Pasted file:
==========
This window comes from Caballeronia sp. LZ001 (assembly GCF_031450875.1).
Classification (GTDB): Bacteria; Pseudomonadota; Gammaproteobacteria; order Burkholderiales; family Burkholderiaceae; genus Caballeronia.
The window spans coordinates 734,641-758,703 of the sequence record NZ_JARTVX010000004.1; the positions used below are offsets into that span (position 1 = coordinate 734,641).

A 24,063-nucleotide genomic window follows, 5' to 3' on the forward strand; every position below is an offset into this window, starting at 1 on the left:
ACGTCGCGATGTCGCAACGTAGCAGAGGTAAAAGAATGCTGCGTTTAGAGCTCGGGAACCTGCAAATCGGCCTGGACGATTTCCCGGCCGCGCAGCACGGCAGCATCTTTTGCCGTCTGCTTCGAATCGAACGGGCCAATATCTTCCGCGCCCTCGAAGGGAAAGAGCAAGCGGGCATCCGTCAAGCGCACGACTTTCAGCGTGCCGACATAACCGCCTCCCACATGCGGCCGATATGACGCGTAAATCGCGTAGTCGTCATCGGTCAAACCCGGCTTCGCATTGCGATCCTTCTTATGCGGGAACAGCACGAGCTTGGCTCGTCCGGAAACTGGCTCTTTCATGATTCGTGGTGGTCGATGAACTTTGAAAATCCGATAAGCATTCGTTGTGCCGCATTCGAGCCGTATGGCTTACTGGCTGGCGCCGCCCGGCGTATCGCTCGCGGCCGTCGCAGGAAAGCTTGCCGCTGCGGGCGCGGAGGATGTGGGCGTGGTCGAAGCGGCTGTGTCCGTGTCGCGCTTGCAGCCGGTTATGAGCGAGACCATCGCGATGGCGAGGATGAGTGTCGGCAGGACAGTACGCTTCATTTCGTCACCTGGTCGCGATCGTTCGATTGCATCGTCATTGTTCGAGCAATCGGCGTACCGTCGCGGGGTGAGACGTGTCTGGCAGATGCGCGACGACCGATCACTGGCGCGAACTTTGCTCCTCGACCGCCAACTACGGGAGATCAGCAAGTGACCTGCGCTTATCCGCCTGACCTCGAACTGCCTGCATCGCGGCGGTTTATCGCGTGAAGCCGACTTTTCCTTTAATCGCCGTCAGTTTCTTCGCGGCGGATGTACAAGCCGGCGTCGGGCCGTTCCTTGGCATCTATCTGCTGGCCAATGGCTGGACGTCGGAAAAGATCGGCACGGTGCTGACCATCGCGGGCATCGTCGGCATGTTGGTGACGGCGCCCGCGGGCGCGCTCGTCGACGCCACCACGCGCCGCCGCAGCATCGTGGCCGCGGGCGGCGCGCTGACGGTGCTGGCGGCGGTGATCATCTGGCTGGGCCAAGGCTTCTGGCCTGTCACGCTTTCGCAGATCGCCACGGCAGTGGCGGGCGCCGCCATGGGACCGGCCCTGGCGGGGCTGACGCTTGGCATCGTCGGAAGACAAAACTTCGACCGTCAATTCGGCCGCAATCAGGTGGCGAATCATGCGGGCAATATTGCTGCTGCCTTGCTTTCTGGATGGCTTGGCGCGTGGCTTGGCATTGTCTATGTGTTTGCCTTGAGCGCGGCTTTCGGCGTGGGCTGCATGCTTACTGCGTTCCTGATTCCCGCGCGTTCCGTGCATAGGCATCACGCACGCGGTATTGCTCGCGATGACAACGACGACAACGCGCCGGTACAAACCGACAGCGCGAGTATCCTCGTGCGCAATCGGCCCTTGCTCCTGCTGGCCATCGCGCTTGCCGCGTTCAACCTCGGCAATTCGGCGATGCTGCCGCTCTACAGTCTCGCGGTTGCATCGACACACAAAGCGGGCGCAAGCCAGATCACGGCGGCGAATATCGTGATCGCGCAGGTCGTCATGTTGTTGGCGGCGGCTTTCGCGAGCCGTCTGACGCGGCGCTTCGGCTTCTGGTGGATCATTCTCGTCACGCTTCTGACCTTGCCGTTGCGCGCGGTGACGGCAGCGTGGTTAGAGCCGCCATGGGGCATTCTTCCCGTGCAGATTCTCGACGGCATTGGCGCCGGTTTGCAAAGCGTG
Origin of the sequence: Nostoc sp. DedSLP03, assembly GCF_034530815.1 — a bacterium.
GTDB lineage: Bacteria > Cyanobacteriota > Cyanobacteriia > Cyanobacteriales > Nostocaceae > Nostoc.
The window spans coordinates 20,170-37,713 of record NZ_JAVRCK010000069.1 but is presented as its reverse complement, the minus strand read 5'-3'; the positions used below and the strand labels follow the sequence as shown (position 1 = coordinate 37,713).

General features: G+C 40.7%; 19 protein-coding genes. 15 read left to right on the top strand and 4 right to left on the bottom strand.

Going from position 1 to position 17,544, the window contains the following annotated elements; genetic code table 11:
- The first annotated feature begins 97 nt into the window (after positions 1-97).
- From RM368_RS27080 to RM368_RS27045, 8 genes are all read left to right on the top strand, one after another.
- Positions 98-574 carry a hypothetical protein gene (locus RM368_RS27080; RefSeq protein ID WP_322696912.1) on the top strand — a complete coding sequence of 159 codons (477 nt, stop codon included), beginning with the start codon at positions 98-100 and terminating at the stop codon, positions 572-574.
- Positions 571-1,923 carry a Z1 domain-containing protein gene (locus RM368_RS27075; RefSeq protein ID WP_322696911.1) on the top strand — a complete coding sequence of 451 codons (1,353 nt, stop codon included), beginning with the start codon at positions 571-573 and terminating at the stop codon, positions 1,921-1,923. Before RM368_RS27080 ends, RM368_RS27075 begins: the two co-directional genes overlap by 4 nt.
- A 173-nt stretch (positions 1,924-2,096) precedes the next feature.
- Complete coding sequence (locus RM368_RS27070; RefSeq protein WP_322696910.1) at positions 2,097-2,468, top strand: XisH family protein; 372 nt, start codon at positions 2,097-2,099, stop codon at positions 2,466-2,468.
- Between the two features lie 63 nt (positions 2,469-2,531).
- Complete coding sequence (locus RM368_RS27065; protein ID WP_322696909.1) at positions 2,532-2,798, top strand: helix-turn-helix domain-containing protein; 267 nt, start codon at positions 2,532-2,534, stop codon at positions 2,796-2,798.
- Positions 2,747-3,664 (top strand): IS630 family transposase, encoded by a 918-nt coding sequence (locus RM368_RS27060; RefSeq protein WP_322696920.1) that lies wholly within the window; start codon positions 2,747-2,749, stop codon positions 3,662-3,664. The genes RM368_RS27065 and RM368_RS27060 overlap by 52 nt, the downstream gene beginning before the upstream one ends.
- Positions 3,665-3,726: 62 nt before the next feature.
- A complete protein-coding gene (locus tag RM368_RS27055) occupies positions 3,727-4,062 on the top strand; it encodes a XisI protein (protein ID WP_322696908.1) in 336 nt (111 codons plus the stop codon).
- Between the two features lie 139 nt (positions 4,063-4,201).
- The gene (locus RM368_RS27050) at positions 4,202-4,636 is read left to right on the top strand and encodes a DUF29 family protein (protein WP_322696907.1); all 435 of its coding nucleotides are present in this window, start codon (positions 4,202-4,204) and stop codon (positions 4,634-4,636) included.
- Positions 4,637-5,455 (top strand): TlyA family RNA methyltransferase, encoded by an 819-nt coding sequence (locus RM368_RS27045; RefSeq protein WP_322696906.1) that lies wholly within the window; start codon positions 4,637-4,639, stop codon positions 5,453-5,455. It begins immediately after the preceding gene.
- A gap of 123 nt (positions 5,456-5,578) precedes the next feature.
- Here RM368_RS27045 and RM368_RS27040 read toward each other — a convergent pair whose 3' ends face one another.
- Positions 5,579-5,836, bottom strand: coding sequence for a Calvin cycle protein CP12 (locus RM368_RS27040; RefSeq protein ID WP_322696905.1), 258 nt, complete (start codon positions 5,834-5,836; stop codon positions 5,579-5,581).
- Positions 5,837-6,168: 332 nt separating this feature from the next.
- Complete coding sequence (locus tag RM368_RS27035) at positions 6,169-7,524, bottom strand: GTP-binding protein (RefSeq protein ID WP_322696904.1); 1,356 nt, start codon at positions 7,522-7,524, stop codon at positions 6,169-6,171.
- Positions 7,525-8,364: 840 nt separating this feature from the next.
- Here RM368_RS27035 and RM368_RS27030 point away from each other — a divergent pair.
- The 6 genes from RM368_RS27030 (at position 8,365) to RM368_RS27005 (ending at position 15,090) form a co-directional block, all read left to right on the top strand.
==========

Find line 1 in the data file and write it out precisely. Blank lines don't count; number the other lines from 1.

This window comes from Caballeronia sp. LZ001 (assembly GCF_031450875.1).